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Celebrating 100 years of The Virginian

The historic spot on the Corner threw a party for the decades

Open since 1923, The Virginian is the oldest restaurant in Charlottesville. Having endured challenging times in U.S. history such as Prohibition and World War II — The Virginian has been a staple establishment on the Corner for the past century.
Open since 1923, The Virginian is the oldest restaurant in Charlottesville. Having endured challenging times in U.S. history such as Prohibition and World War II — The Virginian has been a staple establishment on the Corner for the past century.

The Virginian celebrated its 100-year anniversary with hourly raffle giveaways, a lunch special and much more this Saturday from 11 a.m. to 2 a.m.. Replete with a caricaturist, a photo booth, limited edition anniversary themed merch, a D.J. and 1920s cocktails, the Virginian made sure the party went on throughout brunch, lunch, dinner and late night bites despite the tropical storm raging outside. 

Open since 1923, The Virginian is the oldest restaurant in Charlottesville and one of the few restaurants on the Corner to stand the test of time despite endured challenging moments in history, including Prohibition and World War II.  The Virginian — affectionately nicknamed “Virg” by students — is open seven days a week. Monday through Saturday from 11 a.m. to 2 a.m. with special brunch hours from 10 a.m. to 2 p.m. on Sundays. 

For its 100-year celebration, golden balloons and confetti decorated the entirety of the restaurant, and the waitresses were dressed in flapper-style dresses that complimented the 1920s vibe. Despite its narrow interior, The Virginian’s wooden booths provide a comfortable fit alongside plenty of bar space to accommodate plenty of guests. 

Andy McClure, owner of The Virginian, said that he wants the restaurant to continue to be an approachable and welcoming place that is always available to the University and Charlottesville community. McClure knows that lasting 100 years is a rare feat, especially in the restaurant industry.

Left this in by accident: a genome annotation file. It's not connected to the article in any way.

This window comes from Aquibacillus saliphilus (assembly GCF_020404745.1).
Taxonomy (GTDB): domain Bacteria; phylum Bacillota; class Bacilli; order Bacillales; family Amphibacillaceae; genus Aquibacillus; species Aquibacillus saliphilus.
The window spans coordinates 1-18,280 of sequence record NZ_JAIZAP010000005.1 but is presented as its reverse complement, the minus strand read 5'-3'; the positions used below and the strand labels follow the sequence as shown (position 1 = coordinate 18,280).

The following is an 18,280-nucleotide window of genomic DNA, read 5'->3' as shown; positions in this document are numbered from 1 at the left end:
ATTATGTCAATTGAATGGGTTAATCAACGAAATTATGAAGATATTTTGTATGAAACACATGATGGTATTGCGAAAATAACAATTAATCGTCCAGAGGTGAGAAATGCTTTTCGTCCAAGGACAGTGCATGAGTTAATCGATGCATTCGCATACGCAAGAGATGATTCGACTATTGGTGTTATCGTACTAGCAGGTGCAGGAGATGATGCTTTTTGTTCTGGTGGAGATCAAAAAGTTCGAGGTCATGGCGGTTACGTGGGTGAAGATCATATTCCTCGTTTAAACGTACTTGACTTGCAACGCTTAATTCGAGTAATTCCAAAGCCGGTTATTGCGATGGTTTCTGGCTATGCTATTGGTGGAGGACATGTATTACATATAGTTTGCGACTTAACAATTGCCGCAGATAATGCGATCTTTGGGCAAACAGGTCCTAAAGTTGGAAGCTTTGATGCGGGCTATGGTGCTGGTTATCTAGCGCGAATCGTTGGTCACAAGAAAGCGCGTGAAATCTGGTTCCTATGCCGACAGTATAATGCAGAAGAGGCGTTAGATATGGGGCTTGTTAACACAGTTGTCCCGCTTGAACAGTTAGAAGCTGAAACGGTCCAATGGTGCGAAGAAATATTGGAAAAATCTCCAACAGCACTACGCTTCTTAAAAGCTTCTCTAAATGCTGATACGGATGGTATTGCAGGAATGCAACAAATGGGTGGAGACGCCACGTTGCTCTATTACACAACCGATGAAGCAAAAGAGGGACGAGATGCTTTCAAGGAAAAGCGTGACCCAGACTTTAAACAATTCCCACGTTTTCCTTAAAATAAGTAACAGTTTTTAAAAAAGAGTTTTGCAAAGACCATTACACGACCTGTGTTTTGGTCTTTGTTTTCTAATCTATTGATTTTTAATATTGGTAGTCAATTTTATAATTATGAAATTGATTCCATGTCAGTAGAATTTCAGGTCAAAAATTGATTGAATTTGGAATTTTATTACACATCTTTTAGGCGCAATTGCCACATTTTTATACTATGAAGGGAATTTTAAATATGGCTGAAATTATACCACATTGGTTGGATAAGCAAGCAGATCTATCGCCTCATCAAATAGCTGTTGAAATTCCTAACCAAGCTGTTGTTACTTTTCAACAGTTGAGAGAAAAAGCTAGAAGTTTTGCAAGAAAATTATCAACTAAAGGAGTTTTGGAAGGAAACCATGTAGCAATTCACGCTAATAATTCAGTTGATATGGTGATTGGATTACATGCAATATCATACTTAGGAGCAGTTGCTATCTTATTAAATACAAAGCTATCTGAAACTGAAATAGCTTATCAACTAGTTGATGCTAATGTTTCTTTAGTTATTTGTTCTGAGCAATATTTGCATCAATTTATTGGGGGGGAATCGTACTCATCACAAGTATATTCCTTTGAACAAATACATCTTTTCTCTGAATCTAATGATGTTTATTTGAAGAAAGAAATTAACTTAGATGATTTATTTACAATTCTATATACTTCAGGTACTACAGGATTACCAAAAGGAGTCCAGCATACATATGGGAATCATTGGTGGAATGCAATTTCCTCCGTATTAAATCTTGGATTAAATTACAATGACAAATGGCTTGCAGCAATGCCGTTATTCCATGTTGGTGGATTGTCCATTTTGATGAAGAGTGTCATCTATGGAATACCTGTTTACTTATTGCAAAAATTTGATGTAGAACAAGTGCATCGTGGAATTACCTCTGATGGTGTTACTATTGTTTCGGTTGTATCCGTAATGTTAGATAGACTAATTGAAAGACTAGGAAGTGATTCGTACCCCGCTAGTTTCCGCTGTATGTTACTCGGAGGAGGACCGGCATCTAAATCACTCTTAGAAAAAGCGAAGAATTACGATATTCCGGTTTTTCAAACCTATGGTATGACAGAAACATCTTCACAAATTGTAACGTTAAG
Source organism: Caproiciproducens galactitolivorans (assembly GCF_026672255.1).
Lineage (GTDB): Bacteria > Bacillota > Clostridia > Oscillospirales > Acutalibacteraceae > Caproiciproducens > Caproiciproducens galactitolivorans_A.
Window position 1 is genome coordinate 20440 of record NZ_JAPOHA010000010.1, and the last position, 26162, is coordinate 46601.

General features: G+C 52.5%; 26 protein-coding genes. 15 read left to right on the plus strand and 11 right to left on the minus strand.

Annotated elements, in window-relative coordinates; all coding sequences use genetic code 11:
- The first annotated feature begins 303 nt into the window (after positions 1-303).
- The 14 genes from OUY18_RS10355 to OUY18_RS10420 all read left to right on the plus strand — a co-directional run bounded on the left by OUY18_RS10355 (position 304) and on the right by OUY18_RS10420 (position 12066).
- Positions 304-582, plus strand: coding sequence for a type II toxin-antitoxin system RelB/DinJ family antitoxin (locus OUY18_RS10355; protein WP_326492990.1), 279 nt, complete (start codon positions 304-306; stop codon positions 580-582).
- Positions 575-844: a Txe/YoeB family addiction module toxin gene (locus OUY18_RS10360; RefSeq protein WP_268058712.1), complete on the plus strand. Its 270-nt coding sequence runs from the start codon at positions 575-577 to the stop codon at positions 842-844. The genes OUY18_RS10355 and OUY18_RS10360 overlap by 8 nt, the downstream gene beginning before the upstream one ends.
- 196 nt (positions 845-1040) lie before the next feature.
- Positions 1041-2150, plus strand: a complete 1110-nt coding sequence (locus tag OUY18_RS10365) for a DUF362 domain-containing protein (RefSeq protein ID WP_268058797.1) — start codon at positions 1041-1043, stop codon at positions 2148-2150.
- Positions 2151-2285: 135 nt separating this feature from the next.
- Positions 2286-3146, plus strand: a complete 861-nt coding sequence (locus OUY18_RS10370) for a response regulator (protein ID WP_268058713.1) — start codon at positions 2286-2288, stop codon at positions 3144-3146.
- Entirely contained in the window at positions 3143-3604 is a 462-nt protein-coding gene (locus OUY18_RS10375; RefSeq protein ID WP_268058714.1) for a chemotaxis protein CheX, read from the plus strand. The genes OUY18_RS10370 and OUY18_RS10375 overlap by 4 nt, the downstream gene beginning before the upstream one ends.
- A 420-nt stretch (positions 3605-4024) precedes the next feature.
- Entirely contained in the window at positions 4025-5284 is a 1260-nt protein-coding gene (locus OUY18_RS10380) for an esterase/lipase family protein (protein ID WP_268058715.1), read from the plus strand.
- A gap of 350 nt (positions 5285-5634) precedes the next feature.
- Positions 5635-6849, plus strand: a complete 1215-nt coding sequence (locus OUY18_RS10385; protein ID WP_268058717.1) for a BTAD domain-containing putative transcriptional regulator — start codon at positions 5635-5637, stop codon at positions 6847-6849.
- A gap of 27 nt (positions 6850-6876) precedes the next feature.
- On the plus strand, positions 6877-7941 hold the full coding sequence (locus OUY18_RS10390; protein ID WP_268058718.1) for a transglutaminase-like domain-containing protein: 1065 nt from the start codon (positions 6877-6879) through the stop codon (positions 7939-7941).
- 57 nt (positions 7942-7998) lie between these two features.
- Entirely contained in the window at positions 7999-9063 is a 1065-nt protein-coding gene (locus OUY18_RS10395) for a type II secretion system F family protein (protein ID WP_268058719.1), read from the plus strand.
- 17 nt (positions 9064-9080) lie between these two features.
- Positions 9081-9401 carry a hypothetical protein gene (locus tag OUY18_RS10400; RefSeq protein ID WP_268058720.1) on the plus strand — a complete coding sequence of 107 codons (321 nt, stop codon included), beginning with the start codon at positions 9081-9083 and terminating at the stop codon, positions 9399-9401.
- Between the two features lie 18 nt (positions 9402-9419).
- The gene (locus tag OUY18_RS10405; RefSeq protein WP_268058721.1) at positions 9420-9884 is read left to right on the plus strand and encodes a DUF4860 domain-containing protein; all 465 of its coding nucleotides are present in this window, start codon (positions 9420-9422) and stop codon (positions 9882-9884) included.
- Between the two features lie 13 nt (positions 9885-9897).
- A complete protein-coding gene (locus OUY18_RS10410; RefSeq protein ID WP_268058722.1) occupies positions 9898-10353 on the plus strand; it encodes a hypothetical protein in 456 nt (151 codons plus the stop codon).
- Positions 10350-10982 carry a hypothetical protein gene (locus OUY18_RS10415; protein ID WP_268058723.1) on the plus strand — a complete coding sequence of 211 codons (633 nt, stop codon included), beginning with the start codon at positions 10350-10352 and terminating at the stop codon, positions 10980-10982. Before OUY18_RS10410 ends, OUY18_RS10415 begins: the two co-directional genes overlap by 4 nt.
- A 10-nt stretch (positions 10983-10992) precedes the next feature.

“It's that homey sort of place [where] I think you can always find a good time,” McClure said. “Those booths become such a relationship builder. You're in this historic space, but you really have your own little nook, no matter where you are in the restaurant.” 

Before he took over the restaurant in 2001, McClure worked there as a server during his college years while earning a Commerce degree. Over the past 22 years, he’s noticed that restaurant patrons usually return to the Virginian long after they’ve graduated from the University and left Charlottesville, illustrating the establishment’s enduring impact.  

“When you're in one of those booths, that's your spot,” McClure said.
it's like your little plot of land and you can create this amazing experience… People come back all the time and say ‘Oh my gosh, I can't believe what happened in that booth.’”

The Virginian’s close ties to Charlottesville history make it a cool place to check out with friends. Their classic American-style cuisine and bustling atmosphere contribute to the distinctive vibe of The Corner, and my first time visiting The Virginian was certainly noteworthy.   

The Virginian offered one special for the day of the 100th anniversary, the option to add tomato soup as a side for an order of the grilled cheese sandwich. I felt as though for a very special occasion such as celebrating 100 years, there was so much potential for fun and 1920s-themed specials which the Virginian did not quite capture. 

The grilled cheese was not particularly special — priced at $10, I found it was not quite worth the cost. It had a great cheese pull and was not over-stuffed, but it did leave quite a bit of grease on my fingers. I chose to order a side of fries with this instead, since tomato soup is generally not a favorite of mine due to its acidity.

I also ordered their steak and cheese sandwich which was served perfectly warm and is at a fair price point of $14. Their seasoned fries are a great side and I appreciate the moderate portion size that was served. The sandwich appeared somewhat small when first placed at the table but was very rich and satisfying. The meat was well-cooked and I really enjoyed the balance of meat, onions and cheese. 

My boyfriend ordered the buffalo chicken sandwich with fries and ranch, priced at $13. In stealing a few bites, I enjoyed the ultra-crispy chicken, but would have liked a little more than a drizzle of buffalo sauce. If I do head back to The Virginian for another lunch, I would take a note from my boyfriend and order the buffalo chicken sandwich.

When it came to a sweet treat to end the night, I found The Virginian has a rather limited dessert menu. I opted for a classic root-beer Float which was unfortunately significantly underwhelming. A partially-filled pint glass served with a single scoop of vanilla ice cream did not quite hit the spot for me — I felt that the $5 price was a bit excessive. 

I did opt to pay an extra $3 for a restaurant-branded pint glass, which is a nice souvenir to take home. Despite the underwhelming food, I quite like the pint glass. Decorated with a 100-year celebration design, it feels like I’m bringing home a small token of Charlottesville history. 

Overall, The Virginian’s food reflects the restaurant’s American history but is rather heavy for my liking. I enjoyed spending lunch with my boyfriend in the lively atmosphere of The Virginian but likely will not be back anytime soon. It’s a fun place for small parties of friends and family, and their 100-year history certainly enriches the experience — when it comes to food alone, though, I prefer a lighter meal. 

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